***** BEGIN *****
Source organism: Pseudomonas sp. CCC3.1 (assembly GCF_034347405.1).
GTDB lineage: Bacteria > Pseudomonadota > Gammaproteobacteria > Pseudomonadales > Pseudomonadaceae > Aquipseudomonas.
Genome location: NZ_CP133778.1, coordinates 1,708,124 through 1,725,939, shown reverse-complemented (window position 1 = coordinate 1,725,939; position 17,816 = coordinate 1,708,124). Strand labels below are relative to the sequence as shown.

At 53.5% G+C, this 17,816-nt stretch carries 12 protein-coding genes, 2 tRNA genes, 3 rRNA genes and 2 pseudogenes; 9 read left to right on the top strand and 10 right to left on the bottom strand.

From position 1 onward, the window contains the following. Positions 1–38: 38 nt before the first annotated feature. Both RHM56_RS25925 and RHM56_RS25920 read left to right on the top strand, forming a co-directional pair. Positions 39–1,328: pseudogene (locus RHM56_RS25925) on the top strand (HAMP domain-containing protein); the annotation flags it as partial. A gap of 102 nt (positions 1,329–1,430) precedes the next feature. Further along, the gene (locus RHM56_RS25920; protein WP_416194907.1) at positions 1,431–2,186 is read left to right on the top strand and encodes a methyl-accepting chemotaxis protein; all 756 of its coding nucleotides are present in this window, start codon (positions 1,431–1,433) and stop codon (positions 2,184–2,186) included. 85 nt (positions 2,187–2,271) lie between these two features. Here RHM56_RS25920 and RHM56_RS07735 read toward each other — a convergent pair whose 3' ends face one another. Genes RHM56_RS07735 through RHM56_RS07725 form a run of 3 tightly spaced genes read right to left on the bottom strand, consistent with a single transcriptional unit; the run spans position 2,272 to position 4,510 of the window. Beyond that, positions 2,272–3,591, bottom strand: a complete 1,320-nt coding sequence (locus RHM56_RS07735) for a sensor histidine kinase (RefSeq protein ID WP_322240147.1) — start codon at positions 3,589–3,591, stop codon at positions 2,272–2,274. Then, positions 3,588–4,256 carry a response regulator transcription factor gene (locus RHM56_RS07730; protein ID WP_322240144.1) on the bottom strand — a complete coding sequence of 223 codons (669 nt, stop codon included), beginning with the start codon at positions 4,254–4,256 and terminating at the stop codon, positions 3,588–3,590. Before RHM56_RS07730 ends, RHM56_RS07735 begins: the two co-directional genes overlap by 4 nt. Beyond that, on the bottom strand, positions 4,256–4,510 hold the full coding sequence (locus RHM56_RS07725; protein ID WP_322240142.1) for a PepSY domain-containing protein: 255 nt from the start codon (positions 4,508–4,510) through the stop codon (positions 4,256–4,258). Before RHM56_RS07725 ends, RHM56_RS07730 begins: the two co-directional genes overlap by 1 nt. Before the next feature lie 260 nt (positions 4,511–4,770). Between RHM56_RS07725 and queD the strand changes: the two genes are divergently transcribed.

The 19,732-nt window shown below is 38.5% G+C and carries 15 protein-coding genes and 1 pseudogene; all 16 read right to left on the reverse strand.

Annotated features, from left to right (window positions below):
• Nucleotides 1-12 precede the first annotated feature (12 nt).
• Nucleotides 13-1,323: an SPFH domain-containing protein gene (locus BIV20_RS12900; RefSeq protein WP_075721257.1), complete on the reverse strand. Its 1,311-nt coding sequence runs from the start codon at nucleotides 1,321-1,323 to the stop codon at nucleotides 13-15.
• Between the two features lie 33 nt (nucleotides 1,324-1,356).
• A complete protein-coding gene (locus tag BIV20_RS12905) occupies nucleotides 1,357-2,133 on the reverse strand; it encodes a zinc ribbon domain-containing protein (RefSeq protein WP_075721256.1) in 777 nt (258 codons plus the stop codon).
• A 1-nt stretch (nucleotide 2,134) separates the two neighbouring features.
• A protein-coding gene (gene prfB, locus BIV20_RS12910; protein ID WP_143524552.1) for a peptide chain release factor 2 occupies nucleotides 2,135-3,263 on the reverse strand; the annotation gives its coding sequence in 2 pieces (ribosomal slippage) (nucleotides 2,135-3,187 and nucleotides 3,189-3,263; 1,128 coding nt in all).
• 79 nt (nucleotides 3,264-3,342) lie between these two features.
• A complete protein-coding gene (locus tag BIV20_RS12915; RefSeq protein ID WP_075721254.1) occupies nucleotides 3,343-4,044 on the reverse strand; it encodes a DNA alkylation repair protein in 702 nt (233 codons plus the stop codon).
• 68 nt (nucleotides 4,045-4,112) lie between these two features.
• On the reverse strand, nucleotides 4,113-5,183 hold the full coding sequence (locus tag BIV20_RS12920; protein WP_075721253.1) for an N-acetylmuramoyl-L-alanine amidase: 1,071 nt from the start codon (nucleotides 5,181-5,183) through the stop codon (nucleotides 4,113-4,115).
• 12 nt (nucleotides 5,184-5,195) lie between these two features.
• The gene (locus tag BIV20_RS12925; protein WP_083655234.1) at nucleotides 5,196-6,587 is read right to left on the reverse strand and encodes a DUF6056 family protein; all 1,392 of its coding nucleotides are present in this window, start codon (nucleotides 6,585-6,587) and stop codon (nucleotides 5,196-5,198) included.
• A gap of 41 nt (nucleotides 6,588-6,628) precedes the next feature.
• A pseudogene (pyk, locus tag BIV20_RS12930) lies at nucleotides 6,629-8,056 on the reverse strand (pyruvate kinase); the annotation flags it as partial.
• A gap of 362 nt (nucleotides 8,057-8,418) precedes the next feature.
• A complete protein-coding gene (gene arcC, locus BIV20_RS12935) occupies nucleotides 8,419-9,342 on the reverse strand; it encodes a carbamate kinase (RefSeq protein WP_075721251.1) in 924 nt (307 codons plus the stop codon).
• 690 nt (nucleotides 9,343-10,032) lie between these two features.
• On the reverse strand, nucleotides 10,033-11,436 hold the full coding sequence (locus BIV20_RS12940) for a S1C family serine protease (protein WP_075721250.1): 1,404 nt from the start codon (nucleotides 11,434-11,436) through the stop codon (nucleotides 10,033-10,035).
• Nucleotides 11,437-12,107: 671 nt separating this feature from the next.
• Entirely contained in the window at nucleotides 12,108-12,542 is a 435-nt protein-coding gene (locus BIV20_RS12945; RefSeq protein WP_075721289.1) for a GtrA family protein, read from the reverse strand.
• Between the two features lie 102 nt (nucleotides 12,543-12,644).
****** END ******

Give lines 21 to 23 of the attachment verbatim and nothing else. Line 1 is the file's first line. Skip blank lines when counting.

• A pseudogene (pyk, locus tag BIV20_RS12930) lies at nucleotides 6,629-8,056 on the reverse strand (pyruvate kinase); the annotation flags it as partial.
• A gap of 362 nt (nucleotides 8,057-8,418) precedes the next feature.
• A complete protein-coding gene (gene arcC, locus BIV20_RS12935) occupies nucleotides 8,419-9,342 on the reverse strand; it encodes a carbamate kinase (RefSeq protein WP_075721251.1) in 924 nt (307 codons plus the stop codon).